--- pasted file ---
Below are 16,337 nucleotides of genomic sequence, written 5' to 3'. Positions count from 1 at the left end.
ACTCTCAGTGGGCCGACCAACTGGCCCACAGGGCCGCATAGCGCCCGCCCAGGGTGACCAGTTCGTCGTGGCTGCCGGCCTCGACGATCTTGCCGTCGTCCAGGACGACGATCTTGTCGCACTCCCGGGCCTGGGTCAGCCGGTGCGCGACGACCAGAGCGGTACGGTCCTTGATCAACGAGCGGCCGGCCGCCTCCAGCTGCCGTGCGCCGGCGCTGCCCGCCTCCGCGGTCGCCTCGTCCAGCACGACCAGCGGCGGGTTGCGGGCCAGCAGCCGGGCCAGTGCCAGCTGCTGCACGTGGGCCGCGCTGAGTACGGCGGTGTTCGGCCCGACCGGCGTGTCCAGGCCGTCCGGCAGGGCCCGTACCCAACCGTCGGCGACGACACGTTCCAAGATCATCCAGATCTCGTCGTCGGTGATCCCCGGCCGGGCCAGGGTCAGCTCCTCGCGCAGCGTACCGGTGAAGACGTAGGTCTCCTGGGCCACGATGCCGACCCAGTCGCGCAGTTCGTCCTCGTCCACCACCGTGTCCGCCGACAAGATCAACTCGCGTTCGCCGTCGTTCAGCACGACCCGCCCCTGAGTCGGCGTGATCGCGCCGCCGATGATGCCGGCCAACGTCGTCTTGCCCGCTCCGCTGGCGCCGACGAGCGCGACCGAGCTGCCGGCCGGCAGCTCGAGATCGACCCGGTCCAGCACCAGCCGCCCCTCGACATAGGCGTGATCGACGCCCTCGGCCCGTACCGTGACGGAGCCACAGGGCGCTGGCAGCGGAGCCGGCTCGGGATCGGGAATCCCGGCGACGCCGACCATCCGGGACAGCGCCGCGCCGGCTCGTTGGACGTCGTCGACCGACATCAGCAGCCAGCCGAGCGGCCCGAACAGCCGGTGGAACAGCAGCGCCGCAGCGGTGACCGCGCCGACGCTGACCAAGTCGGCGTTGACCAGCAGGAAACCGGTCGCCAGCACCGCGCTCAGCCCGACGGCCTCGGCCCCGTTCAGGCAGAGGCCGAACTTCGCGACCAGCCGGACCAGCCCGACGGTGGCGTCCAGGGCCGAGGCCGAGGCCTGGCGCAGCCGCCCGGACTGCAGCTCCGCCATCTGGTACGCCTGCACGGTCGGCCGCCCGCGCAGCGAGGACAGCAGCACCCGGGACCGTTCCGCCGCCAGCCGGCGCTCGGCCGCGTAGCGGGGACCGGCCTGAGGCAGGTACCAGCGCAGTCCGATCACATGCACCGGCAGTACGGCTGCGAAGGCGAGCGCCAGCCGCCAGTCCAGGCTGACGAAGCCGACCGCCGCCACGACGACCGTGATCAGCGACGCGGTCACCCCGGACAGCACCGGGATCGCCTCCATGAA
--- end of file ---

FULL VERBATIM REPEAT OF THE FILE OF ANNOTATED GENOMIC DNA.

Below are 16,337 nucleotides of genomic sequence, written 5' to 3'. Positions count from 1 at the left end.
ACTCTCAGTGGGCCGACCAACTGGCCCACAGGGCCGCATAGCGCCCGCCCAGGGTGACCAGTTCGTCGTGGCTGCCGGCCTCGACGATCTTGCCGTCGTCCAGGACGACGATCTTGTCGCACTCCCGGGCCTGGGTCAGCCGGTGCGCGACGACCAGAGCGGTACGGTCCTTGATCAACGAGCGGCCGGCCGCCTCCAGCTGCCGTGCGCCGGCGCTGCCCGCCTCCGCGGTCGCCTCGTCCAGCACGACCAGCGGCGGGTTGCGGGCCAGCAGCCGGGCCAGTGCCAGCTGCTGCACGTGGGCCGCGCTGAGTACGGCGGTGTTCGGCCCGACCGGCGTGTCCAGGCCGTCCGGCAGGGCCCGTACCCAACCGTCGGCGACGACACGTTCCAAGATCATCCAGATCTCGTCGTCGGTGATCCCCGGCCGGGCCAGGGTCAGCTCCTCGCGCAGCGTACCGGTGAAGACGTAGGTCTCCTGGGCCACGATGCCGACCCAGTCGCGCAGTTCGTCCTCGTCCACCACCGTGTCCGCCGACAAGATCAACTCGCGTTCGCCGTCGTTCAGCACGACCCGCCCCTGAGTCGGCGTGATCGCGCCGCCGATGATGCCGGCCAACGTCGTCTTGCCCGCTCCGCTGGCGCCGACGAGCGCGACCGAGCTGCCGGCCGGCAGCTCGAGATCGACCCGGTCCAGCACCAGCCGCCCCTCGACATAGGCGTGATCGACGCCCTCGGCCCGTACCGTGACGGAGCCACAGGGCGCTGGCAGCGGAGCCGGCTCGGGATCGGGAATCCCGGCGACGCCGACCATCCGGGACAGCGCCGCGCCGGCTCGTTGGACGTCGTCGACCGACATCAGCAGCCAGCCGAGCGGCCCGAACAGCCGGTGGAACAGCAGCGCCGCAGCGGTGACCGCGCCGACGCTGACCAAGTCGGCGTTGACCAGCAGGAAACCGGTCGCCAGCACCGCGCTCAGCCCGACGGCCTCGGCCCCGTTCAGGCAGAGGCCGAACTTCGCGACCAGCCGGACCAGCCCGACGGTGGCGTCCAGGGCCGAGGCCGAGGCCTGGCGCAGCCGCCCGGACTGCAGCTCCGCCATCTGGTACGCCTGCACGGTCGGCCGCCCGCGCAGCGAGGACAGCAGCACCCGGGACCGTTCCGCCGCCAGCCGGCGCTCGGCCGCGTAGCGGGGACCGGCCTGAGGCAGGTACCAGCGCAGTCCGATCACATGCACCGGCAGTACGGCTGCGAAGGCGAGCGCCAGCCGCCAGTCCAGGCTGACGAAGCCGACCGCCGCCACGACGACCGTGATCAGCGACGCGGTCACCCCGGACAGCACCGGGATCGCCTCCATGAA